She's an enigma. her head, a stadium drowning with applause. yet its seats are empty like the notebooks where armies of words should be marching. instead she dismantles clocks thinking she can play with time. behind the mountains lurks a darker reasoning a twisted labyrinth of rationalizations hidden from the suns brilliance.
Years alone beneath the bleached fluorescent reading those already dancing in the moonlight. she is living a literary half-life through them hiding from the symmetry of the writer. licking salty rocks of excuses. saving her secrets for posthumous excavation. decades of productivity left for moths to chew. you're throwing coffins into the sea with each day that passes wordless. denying us the sweet whistles from inside your skull. meaningful, impacting stories only you could pen.
Stop climbing broken staircases towards the pale summer stars of obscurity. these are still fruitful years of beauty. remove your armor. claw beyond your fears. allow us into your wonderland.
============================ COPYRIGHT 2014, William Barker
All my work has copyrights with the Library of Congress. No usage without my permission regardless of circumstance.
I think somewhere in heaven, Suzanne Staples is smiling.
This is just... let me get my breath back. There is a great deal of emotion within this poem. This is my interpretation of your words:
You introduce your character to us as a mystery, or an "enigma". In a way, you're already letting the reader open up his or her mind to create their own thoughts of the rest of the poem. People are always anxious to solve mysteries, and you introduce your character as one which the readers want to solve. You provide the readers with clues, in the form of metaphors, from "a twisted labyrinth of rationalizations" to "a twisted labyrinth of rationalizations". With each passing line you provide more insight on the inspiration you, as not only a poet but a person, had for this friend. You present yourself as one of us, the readers. Your words open to us what type of person she was- she never feared her thought or words. She never let a notebook go dry; there was always ink on the paper. Her passing signifies an end to the great works she had written and you, along with the readers, long for a return of the inspiration she so often presented. Your poem is rather morbid throughout, but you end on a high not of hope. You ask of the character to "allow us into your wonderland", as if, to give either inspiration one more time or to tell us how she so often provided such inspiration. No read cannot finish this poem with being overwhelmed with many emotions. The poem itself inspires, myself, to look at my poetry in a different light and not just as words, but as little emotions which can impact my readers. This is my feeling from the poem.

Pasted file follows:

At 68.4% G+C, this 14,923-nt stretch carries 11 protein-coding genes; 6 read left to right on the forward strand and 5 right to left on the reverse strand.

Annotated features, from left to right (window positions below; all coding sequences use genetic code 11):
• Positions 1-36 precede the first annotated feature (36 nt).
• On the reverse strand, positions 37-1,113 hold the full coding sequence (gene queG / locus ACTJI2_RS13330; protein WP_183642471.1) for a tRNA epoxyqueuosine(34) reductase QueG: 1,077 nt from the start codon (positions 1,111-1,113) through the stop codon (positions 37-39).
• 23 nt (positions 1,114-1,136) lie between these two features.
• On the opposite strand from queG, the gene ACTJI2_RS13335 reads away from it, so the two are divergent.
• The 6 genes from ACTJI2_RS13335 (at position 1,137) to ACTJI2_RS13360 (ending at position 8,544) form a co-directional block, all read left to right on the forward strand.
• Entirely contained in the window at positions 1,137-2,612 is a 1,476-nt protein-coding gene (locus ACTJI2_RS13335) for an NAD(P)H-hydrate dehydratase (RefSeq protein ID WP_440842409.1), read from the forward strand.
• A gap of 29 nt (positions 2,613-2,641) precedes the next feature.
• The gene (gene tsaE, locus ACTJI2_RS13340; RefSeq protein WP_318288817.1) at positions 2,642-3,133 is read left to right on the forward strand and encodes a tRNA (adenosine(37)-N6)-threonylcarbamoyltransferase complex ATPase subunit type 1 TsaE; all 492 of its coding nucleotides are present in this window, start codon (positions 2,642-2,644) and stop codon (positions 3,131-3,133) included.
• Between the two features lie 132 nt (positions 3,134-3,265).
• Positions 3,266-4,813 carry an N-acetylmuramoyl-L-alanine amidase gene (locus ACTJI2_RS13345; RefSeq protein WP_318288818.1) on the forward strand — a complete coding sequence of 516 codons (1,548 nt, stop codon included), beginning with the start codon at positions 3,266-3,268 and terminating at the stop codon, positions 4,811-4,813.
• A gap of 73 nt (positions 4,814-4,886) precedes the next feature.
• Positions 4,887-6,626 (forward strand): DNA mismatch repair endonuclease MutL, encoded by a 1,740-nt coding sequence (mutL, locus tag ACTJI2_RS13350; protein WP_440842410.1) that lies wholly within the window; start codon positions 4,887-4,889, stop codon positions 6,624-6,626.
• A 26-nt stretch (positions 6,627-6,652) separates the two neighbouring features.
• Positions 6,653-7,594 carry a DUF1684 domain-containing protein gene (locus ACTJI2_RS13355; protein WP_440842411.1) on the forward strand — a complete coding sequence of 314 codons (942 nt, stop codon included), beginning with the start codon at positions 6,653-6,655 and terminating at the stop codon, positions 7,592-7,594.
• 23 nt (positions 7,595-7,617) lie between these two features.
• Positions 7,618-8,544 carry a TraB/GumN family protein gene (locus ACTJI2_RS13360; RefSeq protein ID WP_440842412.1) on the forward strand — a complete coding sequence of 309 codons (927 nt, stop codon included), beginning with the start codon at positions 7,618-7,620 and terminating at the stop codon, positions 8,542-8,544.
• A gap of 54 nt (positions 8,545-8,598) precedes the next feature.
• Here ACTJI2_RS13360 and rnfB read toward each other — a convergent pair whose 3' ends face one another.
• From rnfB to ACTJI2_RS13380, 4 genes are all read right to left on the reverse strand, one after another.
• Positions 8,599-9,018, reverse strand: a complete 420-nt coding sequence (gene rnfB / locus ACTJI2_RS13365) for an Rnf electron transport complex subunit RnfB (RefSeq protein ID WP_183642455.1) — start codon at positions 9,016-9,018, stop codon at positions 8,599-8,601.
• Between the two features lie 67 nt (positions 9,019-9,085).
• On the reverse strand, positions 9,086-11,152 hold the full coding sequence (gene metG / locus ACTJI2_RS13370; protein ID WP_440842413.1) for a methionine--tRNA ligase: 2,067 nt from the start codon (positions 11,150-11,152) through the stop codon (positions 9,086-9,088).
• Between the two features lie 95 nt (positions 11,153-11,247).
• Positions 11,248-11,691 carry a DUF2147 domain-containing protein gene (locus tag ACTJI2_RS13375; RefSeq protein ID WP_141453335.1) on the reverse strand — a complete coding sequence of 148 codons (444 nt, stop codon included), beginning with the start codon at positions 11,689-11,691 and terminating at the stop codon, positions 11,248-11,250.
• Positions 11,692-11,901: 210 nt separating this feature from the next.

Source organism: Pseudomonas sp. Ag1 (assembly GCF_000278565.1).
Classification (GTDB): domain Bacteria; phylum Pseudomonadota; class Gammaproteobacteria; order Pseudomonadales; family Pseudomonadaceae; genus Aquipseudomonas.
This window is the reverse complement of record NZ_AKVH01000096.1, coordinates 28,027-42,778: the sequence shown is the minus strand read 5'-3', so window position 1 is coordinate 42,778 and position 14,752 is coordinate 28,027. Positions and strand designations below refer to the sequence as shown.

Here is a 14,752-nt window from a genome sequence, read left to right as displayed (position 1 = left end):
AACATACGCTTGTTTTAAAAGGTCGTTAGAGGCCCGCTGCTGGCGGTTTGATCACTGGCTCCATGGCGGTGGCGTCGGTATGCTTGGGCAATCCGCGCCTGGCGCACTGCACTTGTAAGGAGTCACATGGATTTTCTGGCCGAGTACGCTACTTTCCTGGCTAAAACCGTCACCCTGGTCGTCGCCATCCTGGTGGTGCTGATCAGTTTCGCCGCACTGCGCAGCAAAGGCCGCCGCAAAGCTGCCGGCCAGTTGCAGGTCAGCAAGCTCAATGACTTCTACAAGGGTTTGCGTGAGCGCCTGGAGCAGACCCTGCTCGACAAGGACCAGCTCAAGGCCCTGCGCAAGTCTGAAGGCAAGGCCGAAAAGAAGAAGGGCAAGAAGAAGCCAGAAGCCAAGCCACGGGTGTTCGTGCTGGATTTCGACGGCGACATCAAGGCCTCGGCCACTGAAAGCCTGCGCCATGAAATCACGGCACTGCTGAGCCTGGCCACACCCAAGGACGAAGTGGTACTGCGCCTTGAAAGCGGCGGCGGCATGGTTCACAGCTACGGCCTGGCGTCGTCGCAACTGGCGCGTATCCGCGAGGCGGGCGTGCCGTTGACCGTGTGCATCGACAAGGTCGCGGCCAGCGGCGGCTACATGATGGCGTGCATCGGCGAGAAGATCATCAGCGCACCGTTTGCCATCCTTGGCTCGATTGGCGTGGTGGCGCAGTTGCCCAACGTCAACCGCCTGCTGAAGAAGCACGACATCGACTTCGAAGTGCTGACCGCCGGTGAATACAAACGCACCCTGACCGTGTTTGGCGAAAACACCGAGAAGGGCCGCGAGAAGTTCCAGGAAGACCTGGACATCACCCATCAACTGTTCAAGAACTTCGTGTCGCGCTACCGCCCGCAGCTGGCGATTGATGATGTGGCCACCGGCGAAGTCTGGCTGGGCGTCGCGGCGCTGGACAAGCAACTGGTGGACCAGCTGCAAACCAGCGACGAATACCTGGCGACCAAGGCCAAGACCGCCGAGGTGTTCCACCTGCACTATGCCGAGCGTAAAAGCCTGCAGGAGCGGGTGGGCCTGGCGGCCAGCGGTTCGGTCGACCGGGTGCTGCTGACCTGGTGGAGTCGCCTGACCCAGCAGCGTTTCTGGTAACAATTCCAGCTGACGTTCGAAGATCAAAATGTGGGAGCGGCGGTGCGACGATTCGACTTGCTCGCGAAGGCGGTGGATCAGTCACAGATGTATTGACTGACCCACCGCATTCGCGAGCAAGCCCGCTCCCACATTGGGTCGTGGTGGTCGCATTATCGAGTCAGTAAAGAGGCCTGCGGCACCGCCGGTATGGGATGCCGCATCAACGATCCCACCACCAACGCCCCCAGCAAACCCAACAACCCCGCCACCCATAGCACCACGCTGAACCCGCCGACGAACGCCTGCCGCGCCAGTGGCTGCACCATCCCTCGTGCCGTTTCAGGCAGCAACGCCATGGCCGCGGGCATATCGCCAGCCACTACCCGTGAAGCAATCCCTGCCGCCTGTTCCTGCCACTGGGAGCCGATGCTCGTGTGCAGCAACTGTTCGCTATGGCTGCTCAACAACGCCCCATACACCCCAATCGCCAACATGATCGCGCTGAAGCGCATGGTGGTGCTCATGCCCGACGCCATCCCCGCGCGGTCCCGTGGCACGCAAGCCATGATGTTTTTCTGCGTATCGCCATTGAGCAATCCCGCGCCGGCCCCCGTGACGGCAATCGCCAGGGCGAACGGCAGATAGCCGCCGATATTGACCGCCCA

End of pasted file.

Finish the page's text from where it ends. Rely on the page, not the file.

This is fantast, Mr. Barker, and I truly enjoyed reading it.
Incredible, my friend! Thank you for this thorough and detailed comment, it is wonderful and greatly appreciated.
It is funny how you write something and then release it to the world and though it is still yours, partly, it becomes something much larger and can inspire other people, invoke imagery and feelings. That is one of the most amazing things about writing. That connection with other human beings.
I wrote this poem when, Suzanne, was still alive; after I'd grown frustrated with her stubbornness to not pursue publication or even continue writing. Towards the end of her life she spent most of her time reading other people's work instead of finishing her own. She allowed fear and the opinion of others around her (parents, etc.) to convince her she wasn't good enough to become a professional writer. I read her work and felt like I'd discovered a lost treasure. I encouraged her to finish things, to pay someone to type up her novels (she wrote only in notebooks). I must have made some kind of impact because she did compile her poetry into a "best of" journal which she gave to me for safe keeping. I treasure it now that she is gone. This poem was my desperation to see her follow through with her dreams before it was too late. You're right, there is a morbid feel to it overall, for she was allowing her fruit to rot on the vine and as her good friend I saw her pushing me, helping me to grow, forever changing my confidence and guiding me towards the writer I am now. I wanted her to do that for herself.
I'm glad this moved you and inspired you to look at your own work in a new light. That would make Suzanne happy.
I have two more poems to Suzanne in my next book of poems. Both are final goodbyes, but are very different. One tells the story of our very last times together and when I visited her in the hospital at the end. The other tells the story of how we met, what she meant to me, how preconceived judgments almost kept her from ever coming into my life and how I felt after she died. I'm very proud of them and look forward to sharing them on here.
I'm so happy it brought a smile to your face. The followup to this, honoring my mentor's life and memory, is about five pages at this point (2nd draft). It is a tough one to write, for sure. I should be uploading it soon!!
I really appreciate you taking the time to pass your thoughts on to me, means the world!
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